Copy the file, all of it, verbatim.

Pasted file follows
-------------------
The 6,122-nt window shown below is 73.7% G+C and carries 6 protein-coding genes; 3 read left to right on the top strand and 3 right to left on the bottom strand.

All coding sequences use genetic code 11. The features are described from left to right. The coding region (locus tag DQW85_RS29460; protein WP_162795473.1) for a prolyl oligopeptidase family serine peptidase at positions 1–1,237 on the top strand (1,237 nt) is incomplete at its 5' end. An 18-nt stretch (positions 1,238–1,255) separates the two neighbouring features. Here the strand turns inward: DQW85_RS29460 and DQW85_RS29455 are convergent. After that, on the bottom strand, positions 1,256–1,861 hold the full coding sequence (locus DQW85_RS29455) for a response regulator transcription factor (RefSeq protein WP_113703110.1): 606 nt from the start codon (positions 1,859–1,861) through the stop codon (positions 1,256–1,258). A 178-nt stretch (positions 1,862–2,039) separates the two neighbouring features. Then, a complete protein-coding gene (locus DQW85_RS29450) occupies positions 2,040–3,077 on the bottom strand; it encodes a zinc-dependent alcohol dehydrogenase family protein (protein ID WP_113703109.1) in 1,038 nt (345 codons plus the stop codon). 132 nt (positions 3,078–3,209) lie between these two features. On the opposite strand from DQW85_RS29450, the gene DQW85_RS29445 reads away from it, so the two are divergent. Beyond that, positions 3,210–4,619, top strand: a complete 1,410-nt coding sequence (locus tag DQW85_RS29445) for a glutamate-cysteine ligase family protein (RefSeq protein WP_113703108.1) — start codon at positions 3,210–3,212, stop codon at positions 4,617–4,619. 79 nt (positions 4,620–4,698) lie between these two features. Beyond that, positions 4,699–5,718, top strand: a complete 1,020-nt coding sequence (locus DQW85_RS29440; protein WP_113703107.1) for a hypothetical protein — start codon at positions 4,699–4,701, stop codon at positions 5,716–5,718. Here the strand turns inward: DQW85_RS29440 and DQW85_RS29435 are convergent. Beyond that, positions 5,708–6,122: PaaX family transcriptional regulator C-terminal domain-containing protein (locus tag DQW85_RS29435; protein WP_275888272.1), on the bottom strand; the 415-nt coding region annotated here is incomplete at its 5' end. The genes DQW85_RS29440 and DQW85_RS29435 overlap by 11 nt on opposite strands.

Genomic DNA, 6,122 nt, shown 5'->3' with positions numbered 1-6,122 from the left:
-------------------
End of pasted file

The 6,122-nt window shown below is 73.7% G+C and carries 6 protein-coding genes; 3 read left to right on the top strand and 3 right to left on the bottom strand.

All coding sequences use genetic code 11. The features are described from left to right. The coding region (locus tag DQW85_RS29460; protein WP_162795473.1) for a prolyl oligopeptidase family serine peptidase at positions 1–1,237 on the top strand (1,237 nt) is incomplete at its 5' end. An 18-nt stretch (positions 1,238–1,255) separates the two neighbouring features. Here the strand turns inward: DQW85_RS29460 and DQW85_RS29455 are convergent. After that, on the bottom strand, positions 1,256–1,861 hold the full coding sequence (locus DQW85_RS29455) for a response regulator transcription factor (RefSeq protein WP_113703110.1): 606 nt from the start codon (positions 1,859–1,861) through the stop codon (positions 1,256–1,258). A 178-nt stretch (positions 1,862–2,039) separates the two neighbouring features. Then, a complete protein-coding gene (locus DQW85_RS29450) occupies positions 2,040–3,077 on the bottom strand; it encodes a zinc-dependent alcohol dehydrogenase family protein (protein ID WP_113703109.1) in 1,038 nt (345 codons plus the stop codon). 132 nt (positions 3,078–3,209) lie between these two features. On the opposite strand from DQW85_RS29450, the gene DQW85_RS29445 reads away from it, so the two are divergent. Beyond that, positions 3,210–4,619, top strand: a complete 1,410-nt coding sequence (locus tag DQW85_RS29445) for a glutamate-cysteine ligase family protein (RefSeq protein WP_113703108.1) — start codon at positions 3,210–3,212, stop codon at positions 4,617–4,619. 79 nt (positions 4,620–4,698) lie between these two features. Beyond that, positions 4,699–5,718, top strand: a complete 1,020-nt coding sequence (locus DQW85_RS29440; protein WP_113703107.1) for a hypothetical protein — start codon at positions 4,699–4,701, stop codon at positions 5,716–5,718. Here the strand turns inward: DQW85_RS29440 and DQW85_RS29435 are convergent. Beyond that, positions 5,708–6,122: PaaX family transcriptional regulator C-terminal domain-containing protein (locus tag DQW85_RS29435; protein WP_275888272.1), on the bottom strand; the 415-nt coding region annotated here is incomplete at its 5' end. The genes DQW85_RS29440 and DQW85_RS29435 overlap by 11 nt on opposite strands.

Genomic DNA, 6,122 nt, shown 5'->3' with positions numbered 1-6,122 from the left: